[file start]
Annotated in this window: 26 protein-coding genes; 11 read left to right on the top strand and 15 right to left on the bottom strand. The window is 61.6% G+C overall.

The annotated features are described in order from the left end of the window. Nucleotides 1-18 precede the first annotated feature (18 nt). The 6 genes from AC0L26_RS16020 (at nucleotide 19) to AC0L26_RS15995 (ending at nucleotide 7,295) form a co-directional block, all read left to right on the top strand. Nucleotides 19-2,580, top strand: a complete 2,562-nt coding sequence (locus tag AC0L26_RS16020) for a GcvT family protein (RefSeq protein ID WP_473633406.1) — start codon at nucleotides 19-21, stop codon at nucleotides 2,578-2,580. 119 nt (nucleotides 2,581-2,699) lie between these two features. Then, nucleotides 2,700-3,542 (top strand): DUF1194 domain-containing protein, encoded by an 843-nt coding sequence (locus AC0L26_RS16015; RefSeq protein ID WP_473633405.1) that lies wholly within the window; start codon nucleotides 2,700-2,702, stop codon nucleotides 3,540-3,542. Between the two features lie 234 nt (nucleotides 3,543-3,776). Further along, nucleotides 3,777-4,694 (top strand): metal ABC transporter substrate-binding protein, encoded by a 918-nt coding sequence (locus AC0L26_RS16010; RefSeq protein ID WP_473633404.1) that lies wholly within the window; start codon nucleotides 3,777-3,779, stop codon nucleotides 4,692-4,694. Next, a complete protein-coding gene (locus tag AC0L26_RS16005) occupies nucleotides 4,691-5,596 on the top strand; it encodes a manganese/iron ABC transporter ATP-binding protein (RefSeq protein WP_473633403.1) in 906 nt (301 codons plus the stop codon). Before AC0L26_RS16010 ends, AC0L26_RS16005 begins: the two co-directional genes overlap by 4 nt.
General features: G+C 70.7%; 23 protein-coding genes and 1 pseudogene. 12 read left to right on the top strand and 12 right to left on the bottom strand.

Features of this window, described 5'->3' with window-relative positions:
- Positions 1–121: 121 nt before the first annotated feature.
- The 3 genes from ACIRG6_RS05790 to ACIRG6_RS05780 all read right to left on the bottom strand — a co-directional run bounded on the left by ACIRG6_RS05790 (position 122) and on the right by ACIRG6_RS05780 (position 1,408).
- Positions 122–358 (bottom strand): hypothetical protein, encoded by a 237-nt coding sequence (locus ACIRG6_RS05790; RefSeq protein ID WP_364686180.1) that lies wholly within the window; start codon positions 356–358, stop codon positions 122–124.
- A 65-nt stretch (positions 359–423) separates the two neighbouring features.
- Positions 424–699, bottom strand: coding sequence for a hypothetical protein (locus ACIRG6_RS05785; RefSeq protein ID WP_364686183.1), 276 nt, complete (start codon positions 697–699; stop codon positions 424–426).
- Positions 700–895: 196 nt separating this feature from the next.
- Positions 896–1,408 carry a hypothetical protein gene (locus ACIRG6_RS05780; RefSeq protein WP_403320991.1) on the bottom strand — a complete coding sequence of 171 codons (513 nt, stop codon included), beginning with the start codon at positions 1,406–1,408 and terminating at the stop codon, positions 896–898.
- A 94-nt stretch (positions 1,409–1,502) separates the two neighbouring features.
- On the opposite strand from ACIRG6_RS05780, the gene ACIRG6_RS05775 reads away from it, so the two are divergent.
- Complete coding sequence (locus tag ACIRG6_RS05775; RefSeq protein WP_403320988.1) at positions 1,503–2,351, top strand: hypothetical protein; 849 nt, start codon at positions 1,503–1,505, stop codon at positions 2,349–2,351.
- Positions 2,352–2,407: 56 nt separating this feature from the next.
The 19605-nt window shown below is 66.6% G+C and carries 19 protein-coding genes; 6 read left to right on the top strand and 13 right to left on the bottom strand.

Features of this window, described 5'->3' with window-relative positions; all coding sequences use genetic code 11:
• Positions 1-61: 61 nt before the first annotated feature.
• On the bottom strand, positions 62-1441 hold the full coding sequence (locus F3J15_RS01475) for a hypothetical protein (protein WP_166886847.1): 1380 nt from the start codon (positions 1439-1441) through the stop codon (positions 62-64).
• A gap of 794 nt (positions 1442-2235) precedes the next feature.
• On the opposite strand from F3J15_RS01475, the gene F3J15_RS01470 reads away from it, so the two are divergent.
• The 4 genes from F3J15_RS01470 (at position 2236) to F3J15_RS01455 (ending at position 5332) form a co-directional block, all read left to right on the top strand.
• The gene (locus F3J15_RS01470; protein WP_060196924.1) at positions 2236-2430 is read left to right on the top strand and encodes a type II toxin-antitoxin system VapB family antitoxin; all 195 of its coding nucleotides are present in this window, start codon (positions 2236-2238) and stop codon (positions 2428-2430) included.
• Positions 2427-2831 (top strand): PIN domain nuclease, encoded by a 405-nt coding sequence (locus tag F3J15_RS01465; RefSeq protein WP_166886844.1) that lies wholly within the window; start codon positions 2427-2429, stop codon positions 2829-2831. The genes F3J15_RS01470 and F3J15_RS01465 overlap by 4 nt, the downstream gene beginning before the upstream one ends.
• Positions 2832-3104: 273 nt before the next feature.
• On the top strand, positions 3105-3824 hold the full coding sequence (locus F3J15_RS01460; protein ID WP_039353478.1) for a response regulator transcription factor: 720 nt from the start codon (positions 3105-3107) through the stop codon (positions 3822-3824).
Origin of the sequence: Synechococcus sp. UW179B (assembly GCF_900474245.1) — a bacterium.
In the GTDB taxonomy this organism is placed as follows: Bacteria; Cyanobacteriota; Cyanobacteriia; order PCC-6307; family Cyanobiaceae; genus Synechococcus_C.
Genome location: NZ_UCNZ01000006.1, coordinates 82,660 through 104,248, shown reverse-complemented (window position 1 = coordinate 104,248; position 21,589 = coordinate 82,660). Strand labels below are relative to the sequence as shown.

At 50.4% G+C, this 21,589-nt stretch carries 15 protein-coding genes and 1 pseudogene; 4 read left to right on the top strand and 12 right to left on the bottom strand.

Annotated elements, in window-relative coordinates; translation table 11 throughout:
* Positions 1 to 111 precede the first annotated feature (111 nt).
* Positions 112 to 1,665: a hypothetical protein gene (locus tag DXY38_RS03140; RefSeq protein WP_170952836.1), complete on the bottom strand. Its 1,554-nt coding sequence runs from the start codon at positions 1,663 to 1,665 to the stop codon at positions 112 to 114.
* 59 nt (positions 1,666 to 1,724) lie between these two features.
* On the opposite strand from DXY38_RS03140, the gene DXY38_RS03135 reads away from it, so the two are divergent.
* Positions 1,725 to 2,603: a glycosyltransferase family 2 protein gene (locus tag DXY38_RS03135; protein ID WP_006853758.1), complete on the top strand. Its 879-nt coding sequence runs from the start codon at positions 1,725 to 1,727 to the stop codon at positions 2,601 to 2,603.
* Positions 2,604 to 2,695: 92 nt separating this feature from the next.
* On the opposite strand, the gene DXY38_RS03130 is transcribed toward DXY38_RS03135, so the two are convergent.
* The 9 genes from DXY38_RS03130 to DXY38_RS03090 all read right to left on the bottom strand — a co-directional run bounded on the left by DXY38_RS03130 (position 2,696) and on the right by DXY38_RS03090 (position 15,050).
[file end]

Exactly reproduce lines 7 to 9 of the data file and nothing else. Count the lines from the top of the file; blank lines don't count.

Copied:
- Positions 122–358 (bottom strand): hypothetical protein, encoded by a 237-nt coding sequence (locus ACIRG6_RS05790; RefSeq protein ID WP_364686180.1) that lies wholly within the window; start codon positions 356–358, stop codon positions 122–124.
- A 65-nt stretch (positions 359–423) separates the two neighbouring features.
- Positions 424–699, bottom strand: coding sequence for a hypothetical protein (locus ACIRG6_RS05785; RefSeq protein ID WP_364686183.1), 276 nt, complete (start codon positions 697–699; stop codon positions 424–426).